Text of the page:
I am this moment informed by Express from Woodstock taken from his own mouth that arrived there at 2 o'clock this afternoon that the contest between the first Brigade that marched to Concord was still continuing this morning at the town of Lexington, to which place said Brigade had retreated; that another Brigade said to be the second mentioned in the letter of this morning had landed with a quantity of artillery at the place where the first did. The Provincials were determined to prevent the two Brigades from joining their strength if possible and remain in great need of succour. The Regulars when in Concord burnt the court-house took two pieces of cannon which they rendered useless and began to take Concord Bridge on which Captain ——, who with many on both sides were soon killed, then made an attack on the King's Troops, on which they retreated to Lexington.I am your humble servant,EBENEZER WILLIAMS.To Colonel Obediah Johnson, Canterbury.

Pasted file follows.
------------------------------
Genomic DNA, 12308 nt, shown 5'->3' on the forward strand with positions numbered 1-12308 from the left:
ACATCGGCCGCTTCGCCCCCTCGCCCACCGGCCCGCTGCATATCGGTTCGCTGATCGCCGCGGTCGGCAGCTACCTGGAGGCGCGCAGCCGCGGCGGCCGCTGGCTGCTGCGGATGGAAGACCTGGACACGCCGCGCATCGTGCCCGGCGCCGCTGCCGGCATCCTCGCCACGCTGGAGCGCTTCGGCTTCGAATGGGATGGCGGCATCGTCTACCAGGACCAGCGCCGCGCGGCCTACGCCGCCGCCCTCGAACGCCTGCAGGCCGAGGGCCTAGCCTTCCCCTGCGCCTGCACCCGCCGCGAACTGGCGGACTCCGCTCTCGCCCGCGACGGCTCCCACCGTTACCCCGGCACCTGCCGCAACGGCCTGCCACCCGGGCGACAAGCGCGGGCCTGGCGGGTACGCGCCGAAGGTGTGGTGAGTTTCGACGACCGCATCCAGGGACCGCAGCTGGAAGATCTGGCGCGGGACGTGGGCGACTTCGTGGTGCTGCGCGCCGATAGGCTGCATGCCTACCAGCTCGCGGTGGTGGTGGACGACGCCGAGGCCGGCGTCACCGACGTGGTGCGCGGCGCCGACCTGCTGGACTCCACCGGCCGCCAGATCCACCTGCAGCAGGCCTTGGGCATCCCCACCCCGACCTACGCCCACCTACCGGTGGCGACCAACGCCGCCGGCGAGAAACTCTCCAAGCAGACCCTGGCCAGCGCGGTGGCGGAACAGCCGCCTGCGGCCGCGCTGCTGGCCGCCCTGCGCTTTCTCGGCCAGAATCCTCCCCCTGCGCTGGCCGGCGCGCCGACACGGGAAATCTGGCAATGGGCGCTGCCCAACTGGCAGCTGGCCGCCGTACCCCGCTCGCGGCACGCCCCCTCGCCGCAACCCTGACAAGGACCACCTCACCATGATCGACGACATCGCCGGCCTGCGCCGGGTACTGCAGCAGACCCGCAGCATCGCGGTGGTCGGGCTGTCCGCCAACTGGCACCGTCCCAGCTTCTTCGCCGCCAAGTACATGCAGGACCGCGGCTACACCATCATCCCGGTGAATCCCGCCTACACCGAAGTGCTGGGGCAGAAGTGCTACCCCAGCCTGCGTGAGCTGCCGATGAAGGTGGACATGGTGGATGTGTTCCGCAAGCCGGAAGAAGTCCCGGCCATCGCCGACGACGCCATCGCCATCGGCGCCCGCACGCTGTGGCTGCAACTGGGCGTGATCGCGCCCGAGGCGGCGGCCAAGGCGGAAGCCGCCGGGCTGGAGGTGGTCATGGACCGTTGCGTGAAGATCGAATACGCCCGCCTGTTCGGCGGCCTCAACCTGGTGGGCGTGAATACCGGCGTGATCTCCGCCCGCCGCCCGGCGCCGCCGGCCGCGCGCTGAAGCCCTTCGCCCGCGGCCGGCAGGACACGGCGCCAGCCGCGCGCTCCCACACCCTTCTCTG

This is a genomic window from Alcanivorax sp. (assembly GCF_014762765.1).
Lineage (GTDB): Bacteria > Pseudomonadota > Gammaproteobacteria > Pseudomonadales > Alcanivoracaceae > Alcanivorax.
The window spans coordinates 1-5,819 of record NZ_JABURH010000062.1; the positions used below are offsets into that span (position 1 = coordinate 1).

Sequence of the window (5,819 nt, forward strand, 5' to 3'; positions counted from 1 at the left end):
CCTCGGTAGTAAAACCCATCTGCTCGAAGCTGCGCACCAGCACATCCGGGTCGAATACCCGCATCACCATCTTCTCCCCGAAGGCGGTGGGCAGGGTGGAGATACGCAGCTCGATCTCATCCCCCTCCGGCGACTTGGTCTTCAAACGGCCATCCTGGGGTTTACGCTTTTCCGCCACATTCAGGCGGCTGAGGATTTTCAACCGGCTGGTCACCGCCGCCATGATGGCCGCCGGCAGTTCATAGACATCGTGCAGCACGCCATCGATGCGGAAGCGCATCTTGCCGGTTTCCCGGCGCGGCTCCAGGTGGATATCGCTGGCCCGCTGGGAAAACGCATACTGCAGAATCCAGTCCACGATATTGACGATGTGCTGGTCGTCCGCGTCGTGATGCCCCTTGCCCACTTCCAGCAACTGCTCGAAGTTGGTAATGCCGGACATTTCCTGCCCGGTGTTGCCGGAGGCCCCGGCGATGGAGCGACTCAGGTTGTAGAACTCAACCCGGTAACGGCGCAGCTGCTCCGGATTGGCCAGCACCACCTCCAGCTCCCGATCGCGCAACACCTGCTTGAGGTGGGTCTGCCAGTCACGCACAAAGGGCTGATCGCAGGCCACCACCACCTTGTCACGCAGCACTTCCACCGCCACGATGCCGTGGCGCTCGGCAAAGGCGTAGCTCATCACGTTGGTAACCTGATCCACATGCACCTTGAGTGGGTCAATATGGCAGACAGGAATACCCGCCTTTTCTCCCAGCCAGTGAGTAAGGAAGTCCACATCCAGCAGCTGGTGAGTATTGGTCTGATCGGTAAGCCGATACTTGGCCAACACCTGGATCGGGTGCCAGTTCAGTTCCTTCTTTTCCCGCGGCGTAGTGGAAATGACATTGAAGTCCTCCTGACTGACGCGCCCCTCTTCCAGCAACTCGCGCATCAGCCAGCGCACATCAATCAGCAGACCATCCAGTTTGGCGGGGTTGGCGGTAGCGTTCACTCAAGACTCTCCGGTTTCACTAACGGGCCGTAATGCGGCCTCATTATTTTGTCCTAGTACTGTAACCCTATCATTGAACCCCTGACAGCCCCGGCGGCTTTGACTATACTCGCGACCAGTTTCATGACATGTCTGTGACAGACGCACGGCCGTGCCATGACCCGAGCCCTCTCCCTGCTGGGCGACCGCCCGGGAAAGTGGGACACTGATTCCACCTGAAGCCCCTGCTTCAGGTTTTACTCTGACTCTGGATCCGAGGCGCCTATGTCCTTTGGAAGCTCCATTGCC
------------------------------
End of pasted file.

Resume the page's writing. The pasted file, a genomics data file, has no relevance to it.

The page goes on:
P. S. Mr McFarland of Camfield, merchant, has just returned from Boston by way of Providence who conversed with an express from Lexington who further informs that about four thousand of our Troops had surrounded the first Brigade above mentioned who were on a hill in Lexington, that action continued and there were about fifty of our men killed and one hundred and fifty of the Regulars as near as they could determine when the express came away. It will be expedient for every man to go who is fit and willing.
The above is a true copy as received by express from New Haven and attested by the Committee of correspondence from Town to Town.